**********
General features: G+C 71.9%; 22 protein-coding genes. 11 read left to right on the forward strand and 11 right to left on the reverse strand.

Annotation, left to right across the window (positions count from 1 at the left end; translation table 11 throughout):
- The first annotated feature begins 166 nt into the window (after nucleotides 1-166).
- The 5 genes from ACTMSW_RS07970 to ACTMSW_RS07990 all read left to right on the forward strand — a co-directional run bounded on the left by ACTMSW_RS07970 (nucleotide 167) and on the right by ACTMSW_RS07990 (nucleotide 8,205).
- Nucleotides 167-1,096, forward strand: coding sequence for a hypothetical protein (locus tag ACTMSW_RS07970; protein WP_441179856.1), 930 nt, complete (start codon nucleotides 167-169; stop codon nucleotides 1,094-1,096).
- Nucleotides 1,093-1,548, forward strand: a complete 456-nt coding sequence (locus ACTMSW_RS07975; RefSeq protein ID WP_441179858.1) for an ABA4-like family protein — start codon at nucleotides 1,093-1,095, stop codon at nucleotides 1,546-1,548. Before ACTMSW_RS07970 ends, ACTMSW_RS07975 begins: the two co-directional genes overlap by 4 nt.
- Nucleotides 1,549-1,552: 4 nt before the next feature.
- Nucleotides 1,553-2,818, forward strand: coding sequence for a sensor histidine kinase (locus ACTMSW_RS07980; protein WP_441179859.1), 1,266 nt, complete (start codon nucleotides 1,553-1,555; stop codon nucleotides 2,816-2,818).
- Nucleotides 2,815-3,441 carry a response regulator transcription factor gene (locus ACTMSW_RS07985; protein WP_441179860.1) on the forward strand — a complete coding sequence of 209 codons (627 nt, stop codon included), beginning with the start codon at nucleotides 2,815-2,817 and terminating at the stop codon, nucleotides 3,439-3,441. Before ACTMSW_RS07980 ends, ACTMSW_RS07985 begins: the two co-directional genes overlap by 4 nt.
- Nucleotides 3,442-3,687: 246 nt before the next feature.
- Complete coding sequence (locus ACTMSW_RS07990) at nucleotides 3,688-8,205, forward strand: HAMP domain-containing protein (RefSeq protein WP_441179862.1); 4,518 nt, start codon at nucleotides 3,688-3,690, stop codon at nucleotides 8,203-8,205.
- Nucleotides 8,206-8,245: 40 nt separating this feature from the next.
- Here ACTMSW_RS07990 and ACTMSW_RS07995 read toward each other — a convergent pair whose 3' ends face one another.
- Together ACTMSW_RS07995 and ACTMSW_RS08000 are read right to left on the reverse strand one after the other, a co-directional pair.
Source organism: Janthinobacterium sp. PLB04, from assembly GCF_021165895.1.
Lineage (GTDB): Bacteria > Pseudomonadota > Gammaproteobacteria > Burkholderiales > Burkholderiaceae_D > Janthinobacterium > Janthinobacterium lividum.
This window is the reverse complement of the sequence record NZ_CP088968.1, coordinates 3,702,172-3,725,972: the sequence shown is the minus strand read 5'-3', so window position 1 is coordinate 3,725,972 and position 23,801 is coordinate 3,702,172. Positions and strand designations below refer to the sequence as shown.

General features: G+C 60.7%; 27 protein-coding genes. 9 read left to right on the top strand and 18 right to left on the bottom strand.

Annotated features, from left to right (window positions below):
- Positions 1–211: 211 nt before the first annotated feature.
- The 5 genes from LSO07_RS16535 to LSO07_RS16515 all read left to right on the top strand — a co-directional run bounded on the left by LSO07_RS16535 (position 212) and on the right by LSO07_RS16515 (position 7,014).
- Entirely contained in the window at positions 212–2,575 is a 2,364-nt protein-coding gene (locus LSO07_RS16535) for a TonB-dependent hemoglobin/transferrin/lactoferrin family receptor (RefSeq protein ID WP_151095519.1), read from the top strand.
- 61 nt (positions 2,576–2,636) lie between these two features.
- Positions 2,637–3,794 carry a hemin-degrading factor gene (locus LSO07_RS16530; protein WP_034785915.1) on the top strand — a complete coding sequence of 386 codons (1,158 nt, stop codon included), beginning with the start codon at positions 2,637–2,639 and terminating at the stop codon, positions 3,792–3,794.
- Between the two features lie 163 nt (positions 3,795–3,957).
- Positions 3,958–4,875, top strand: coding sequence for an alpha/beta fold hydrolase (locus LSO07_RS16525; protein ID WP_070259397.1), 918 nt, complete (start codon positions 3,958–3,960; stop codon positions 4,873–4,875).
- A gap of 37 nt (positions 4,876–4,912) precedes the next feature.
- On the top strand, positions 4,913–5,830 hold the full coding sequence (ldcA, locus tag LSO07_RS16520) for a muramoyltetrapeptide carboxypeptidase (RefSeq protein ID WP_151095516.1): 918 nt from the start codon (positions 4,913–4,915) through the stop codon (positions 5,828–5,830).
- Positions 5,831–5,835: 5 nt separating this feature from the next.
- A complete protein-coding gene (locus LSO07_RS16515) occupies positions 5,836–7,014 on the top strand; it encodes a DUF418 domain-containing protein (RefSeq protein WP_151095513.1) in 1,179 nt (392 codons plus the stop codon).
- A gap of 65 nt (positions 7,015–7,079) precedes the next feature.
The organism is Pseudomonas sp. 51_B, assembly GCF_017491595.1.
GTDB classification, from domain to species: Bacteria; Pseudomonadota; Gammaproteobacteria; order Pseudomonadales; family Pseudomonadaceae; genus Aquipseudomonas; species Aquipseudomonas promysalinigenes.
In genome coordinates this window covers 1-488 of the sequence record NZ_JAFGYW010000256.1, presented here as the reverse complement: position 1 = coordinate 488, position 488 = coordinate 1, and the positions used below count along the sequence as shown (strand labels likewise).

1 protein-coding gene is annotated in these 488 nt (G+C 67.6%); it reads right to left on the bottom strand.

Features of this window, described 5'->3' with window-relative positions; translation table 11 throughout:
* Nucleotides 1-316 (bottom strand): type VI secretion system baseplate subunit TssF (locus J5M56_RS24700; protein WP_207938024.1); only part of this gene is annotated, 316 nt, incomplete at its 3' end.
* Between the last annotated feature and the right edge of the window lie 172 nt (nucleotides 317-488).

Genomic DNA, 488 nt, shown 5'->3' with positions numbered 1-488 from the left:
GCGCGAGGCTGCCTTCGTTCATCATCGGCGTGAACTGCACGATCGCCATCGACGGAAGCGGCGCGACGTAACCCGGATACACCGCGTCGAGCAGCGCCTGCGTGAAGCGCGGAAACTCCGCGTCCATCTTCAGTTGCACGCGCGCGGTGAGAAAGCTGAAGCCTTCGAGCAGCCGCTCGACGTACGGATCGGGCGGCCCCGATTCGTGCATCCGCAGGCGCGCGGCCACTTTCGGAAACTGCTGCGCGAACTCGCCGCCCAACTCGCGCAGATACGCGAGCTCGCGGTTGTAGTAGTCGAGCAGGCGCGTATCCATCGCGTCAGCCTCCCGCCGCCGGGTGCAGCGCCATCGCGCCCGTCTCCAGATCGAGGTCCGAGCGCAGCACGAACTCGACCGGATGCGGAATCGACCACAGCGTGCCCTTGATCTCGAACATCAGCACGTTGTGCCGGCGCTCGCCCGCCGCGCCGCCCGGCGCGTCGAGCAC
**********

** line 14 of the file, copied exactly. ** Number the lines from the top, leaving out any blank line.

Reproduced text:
- Together ACTMSW_RS07995 and ACTMSW_RS08000 are read right to left on the reverse strand one after the other, a co-directional pair.